Join Date: Jan 2019
Location: Sedgwick, Kansas
Do you have the shock tower braces? Is your lower crossmember tight? Without good support, everything in the front of these Mustangs can get pretty floppy, and that makes it really hard to get any good handling.
Above and beyond all that - do not use the original factory specs for alignment. They were for skinny bias-ply tires. Modern low-profile radial tires will show off any deficiencies in alignment. You want them very close to straight up and down, with less than one degree of negative (tops lean in) camber (1/2 or less would be much better for a street driven car). No positive camber. For manual steering, about 3-4 degrees of positive caster to help with high-speed stability and return-to-center. More will make your car harder to turn, as it'll want to go in a straight line. With power steering, run more. It'll also add a little bit of camber in turns, helping to brace and keep your tread flatter on the road. With insufficient caster, your car will be as wild as a shopping cart with two bent front wheels.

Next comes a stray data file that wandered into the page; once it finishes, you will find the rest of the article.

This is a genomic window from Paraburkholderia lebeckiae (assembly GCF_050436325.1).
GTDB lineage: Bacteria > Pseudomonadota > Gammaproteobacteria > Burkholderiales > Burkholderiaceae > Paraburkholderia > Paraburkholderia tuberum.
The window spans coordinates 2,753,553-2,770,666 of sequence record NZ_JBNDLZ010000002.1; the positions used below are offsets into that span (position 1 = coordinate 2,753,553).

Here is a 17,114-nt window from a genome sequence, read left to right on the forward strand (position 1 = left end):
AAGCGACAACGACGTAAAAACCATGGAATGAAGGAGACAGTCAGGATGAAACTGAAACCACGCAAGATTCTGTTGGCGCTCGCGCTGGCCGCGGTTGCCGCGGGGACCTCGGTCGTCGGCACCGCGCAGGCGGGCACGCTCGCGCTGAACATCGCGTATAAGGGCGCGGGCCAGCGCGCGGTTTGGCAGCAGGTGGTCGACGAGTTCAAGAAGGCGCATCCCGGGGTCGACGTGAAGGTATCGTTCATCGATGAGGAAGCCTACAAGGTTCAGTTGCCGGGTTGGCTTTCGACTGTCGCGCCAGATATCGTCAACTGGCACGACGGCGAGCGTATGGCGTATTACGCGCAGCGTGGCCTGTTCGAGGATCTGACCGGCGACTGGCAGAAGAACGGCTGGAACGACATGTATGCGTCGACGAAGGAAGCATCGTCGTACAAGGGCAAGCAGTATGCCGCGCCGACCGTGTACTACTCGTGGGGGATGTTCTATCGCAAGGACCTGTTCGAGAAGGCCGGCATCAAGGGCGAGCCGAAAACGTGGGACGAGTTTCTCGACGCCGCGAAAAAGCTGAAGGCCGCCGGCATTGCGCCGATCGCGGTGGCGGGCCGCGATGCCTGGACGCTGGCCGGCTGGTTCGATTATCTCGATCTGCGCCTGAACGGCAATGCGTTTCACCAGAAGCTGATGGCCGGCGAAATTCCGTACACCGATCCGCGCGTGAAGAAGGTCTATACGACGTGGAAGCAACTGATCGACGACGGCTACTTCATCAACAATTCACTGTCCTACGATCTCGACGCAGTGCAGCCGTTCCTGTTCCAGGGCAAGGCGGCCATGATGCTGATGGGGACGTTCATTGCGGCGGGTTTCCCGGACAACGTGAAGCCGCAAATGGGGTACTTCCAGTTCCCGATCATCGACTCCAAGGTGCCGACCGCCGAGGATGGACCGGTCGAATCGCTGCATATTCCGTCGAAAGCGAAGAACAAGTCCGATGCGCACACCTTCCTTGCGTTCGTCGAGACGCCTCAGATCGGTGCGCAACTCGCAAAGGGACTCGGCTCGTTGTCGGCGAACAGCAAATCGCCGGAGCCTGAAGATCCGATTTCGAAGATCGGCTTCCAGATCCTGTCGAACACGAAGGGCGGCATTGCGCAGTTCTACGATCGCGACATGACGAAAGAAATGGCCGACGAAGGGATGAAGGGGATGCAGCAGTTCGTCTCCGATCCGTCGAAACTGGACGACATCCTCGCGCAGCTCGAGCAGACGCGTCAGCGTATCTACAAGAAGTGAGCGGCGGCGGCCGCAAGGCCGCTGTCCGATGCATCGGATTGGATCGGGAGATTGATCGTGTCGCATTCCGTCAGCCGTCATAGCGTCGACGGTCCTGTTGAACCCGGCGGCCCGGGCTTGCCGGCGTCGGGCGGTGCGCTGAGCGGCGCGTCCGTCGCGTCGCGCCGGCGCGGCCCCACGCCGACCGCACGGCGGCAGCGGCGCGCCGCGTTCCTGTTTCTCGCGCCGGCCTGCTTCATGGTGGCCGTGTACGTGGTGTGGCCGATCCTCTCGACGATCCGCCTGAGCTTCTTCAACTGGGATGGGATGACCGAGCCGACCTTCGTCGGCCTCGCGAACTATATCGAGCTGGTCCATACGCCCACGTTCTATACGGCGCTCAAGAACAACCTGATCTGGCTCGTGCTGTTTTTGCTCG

Toe in should be about 1/16-1/8", so when you are driving and all the slack is taken up, your tires are 'zeroed out' and perfectly parallel going down the road.
If you get the chance, do the Shelby/Arning drop. It is free, but it also corrects your steering geometry, reducing body roll, understeer, and improving handling significantly, all for a little bit of work with no new parts involved.
"No matter what you are, be the best one you can." -Abraham Lincoln
Last edited by Grimbrand; 07-23-2019 at 12:34 AM.